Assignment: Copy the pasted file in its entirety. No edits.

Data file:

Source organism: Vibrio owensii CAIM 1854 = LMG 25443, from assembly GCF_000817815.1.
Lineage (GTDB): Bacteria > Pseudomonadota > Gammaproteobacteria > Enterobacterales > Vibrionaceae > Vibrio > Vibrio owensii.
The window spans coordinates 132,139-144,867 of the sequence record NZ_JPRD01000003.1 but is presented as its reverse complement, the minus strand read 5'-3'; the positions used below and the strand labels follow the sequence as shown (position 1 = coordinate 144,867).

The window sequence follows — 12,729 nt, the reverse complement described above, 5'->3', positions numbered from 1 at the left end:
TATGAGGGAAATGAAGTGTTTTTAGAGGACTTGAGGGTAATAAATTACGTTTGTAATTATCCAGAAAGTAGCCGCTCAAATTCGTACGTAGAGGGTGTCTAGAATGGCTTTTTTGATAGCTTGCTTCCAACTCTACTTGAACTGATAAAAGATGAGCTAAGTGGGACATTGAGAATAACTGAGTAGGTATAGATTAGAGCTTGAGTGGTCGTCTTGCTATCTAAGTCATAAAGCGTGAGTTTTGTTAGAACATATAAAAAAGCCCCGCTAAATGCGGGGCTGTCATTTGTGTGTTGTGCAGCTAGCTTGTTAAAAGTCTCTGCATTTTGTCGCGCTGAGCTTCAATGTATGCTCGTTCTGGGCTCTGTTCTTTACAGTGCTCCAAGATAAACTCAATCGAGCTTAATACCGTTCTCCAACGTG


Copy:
Source organism: Vibrio owensii CAIM 1854 = LMG 25443, from assembly GCF_000817815.1.
Lineage (GTDB): Bacteria > Pseudomonadota > Gammaproteobacteria > Enterobacterales > Vibrionaceae > Vibrio > Vibrio owensii.
The window spans coordinates 132,139-144,867 of the sequence record NZ_JPRD01000003.1 but is presented as its reverse complement, the minus strand read 5'-3'; the positions used below and the strand labels follow the sequence as shown (position 1 = coordinate 144,867).

The window sequence follows — 12,729 nt, the reverse complement described above, 5'->3', positions numbered from 1 at the left end:
TATGAGGGAAATGAAGTGTTTTTAGAGGACTTGAGGGTAATAAATTACGTTTGTAATTATCCAGAAAGTAGCCGCTCAAATTCGTACGTAGAGGGTGTCTAGAATGGCTTTTTTGATAGCTTGCTTCCAACTCTACTTGAACTGATAAAAGATGAGCTAAGTGGGACATTGAGAATAACTGAGTAGGTATAGATTAGAGCTTGAGTGGTCGTCTTGCTATCTAAGTCATAAAGCGTGAGTTTTGTTAGAACATATAAAAAAGCCCCGCTAAATGCGGGGCTGTCATTTGTGTGTTGTGCAGCTAGCTTGTTAAAAGTCTCTGCATTTTGTCGCGCTGAGCTTCAATGTATGCTCGTTCTGGGCTCTGTTCTTTACAGTGCTCCAAGATAAACTCAATCGAGCTTAATACCGTTCTCCAACGTG